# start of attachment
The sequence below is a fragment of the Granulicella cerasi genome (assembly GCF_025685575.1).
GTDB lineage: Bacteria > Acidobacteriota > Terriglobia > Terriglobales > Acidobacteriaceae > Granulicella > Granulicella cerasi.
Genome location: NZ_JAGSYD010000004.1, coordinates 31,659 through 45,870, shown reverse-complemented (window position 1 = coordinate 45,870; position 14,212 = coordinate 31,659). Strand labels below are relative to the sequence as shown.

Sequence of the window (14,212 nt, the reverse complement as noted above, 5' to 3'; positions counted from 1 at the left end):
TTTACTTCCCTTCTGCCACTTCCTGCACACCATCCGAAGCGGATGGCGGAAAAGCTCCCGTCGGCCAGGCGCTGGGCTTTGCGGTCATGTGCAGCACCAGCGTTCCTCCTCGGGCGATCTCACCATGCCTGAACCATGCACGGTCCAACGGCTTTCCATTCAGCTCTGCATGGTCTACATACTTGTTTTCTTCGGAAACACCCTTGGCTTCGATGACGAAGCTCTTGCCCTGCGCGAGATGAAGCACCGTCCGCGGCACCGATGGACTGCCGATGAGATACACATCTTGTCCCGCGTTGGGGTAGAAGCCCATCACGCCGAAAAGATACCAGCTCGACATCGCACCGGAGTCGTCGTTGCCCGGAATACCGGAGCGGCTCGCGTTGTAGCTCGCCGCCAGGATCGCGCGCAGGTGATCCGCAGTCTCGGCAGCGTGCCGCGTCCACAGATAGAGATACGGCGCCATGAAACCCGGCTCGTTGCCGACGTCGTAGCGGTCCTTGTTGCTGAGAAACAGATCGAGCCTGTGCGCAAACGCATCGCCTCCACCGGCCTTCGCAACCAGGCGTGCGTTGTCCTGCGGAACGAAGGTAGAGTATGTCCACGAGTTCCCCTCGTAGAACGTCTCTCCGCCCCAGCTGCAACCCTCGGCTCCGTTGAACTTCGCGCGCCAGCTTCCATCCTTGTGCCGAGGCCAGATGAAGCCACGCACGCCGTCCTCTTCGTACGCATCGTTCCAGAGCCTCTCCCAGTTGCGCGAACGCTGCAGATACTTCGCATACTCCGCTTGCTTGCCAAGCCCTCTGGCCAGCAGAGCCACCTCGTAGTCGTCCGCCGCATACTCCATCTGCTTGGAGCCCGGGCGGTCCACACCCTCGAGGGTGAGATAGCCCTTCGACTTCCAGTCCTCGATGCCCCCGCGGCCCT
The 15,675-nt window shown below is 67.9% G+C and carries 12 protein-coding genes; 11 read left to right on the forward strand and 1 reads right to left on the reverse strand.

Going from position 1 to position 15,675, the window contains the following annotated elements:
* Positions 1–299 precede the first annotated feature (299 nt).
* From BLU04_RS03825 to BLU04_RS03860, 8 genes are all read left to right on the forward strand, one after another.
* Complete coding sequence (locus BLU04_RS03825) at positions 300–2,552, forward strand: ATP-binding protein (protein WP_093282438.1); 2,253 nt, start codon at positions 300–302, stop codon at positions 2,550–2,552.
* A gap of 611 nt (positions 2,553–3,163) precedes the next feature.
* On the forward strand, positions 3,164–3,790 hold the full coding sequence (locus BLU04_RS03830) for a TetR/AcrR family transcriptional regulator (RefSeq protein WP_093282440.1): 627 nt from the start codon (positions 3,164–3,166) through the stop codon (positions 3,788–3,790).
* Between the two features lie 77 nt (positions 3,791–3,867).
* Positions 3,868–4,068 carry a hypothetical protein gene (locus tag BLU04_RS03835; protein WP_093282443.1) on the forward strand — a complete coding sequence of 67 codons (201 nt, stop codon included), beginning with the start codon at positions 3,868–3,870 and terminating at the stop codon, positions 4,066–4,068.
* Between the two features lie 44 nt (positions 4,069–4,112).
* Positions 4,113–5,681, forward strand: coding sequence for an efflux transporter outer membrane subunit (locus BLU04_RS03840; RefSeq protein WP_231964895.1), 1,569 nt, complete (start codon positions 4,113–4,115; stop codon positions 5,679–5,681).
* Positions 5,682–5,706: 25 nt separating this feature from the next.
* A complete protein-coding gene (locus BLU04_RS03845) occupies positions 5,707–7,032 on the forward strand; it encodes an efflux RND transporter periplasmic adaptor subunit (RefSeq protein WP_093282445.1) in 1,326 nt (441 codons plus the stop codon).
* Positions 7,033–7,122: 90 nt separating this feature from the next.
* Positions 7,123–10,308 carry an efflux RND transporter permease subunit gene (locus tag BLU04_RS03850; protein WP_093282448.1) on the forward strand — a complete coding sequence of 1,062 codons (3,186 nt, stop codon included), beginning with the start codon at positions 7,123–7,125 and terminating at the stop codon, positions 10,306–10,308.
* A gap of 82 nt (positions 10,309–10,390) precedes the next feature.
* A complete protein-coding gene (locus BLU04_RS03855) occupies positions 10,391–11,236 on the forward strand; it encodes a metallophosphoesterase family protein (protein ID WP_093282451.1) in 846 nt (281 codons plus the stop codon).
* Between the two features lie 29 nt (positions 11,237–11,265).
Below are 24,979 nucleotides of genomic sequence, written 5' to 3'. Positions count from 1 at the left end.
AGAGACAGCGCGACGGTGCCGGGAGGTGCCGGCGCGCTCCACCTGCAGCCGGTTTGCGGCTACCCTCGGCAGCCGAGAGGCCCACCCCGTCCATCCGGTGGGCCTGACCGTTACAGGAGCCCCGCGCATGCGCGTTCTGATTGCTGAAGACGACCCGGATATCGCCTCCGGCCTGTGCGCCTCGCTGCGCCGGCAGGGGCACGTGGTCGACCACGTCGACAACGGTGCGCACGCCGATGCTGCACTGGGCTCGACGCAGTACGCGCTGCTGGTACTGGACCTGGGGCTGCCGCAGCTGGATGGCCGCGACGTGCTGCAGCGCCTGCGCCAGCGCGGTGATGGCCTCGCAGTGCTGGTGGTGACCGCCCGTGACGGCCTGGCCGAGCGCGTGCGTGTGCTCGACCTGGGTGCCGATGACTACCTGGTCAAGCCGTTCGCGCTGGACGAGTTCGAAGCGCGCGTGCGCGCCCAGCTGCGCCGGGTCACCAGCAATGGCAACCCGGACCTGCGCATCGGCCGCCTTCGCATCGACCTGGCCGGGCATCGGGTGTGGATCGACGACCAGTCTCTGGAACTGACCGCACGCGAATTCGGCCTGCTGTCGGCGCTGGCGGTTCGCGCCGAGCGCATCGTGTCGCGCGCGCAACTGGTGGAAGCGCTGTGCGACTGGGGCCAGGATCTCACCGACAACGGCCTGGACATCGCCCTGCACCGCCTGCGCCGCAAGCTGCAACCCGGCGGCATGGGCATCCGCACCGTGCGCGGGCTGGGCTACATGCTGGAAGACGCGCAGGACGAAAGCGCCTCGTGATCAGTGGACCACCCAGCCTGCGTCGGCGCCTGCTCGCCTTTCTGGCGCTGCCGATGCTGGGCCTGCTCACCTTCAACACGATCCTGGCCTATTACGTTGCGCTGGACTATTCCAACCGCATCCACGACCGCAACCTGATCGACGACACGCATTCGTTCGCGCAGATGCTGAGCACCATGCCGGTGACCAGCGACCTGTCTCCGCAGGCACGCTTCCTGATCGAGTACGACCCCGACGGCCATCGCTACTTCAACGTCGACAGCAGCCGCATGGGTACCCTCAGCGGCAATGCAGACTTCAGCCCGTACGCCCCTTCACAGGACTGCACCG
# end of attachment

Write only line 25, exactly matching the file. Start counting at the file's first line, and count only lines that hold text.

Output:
AGAGACAGCGCGACGGTGCCGGGAGGTGCCGGCGCGCTCCACCTGCAGCCGGTTTGCGGCTACCCTCGGCAGCCGAGAGGCCCACCCCGTCCATCCGGTGGGCCTGACCGTTACAGGAGCCCCGCGCATGCGCGTTCTGATTGCTGAAGACGACCCGGATATCGCCTCCGGCCTGTGCGCCTCGCTGCGCCGGCAGGGGCACGTGGTCGACCACGTCGACAACGGTGCGCACGCCGATGCTGCACTGGGCTCGACGCAGTACGCGCTGCTGGTACTGGACCTGGGGCTGCCGCAGCTGGATGGCCGCGACGTGCTGCAGCGCCTGCGCCAGCGCGGTGATGGCCTCGCAGTGCTGGTGGTGACCGCCCGTGACGGCCTGGCCGAGCGCGTGCGTGTGCTCGACCTGGGTGCCGATGACTACCTGGTCAAGCCGTTCGCGCTGGACGAGTTCGAAGCGCGCGTGCGCGCCCAGCTGCGCCGGGTCACCAGCAATGGCAACCCGGACCTGCGCATCGGCCGCCTTCGCATCGACCTGGCCGGGCATCGGGTGTGGATCGACGACCAGTCTCTGGAACTGACCGCACGCGAATTCGGCCTGCTGTCGGCGCTGGCGGTTCGCGCCGAGCGCATCGTGTCGCGCGCGCAACTGGTGGAAGCGCTGTGCGACTGGGGCCAGGATCTCACCGACAACGGCCTGGACATCGCCCTGCACCGCCTGCGCCGCAAGCTGCAACCCGGCGGCATGGGCATCCGCACCGTGCGCGGGCTGGGCTACATGCTGGAAGACGCGCAGGACGAAAGCGCCTCGTGATCAGTGGACCACCCAGCCTGCGTCGGCGCCTGCTCGCCTTTCTGGCGCTGCCGATGCTGGGCCTGCTCACCTTCAACACGATCCTGGCCTATTACGTTGCGCTGGACTATTCCAACCGCATCCACGACCGCAACCTGATCGACGACACGCATTCGTTCGCGCAGATGCTGAGCACCATGCCGGTGACCAGCGACCTGTCTCCGCAGGCACGCTTCCTGATCGAGTACGACCCCGACGGCCATCGCTACTTCAACGTCGACAGCAGCCGCATGGGTACCCTCAGCGGCAATGCAGACTTCAGCCCGTACGCCCCTTCACAGGACTGCACCG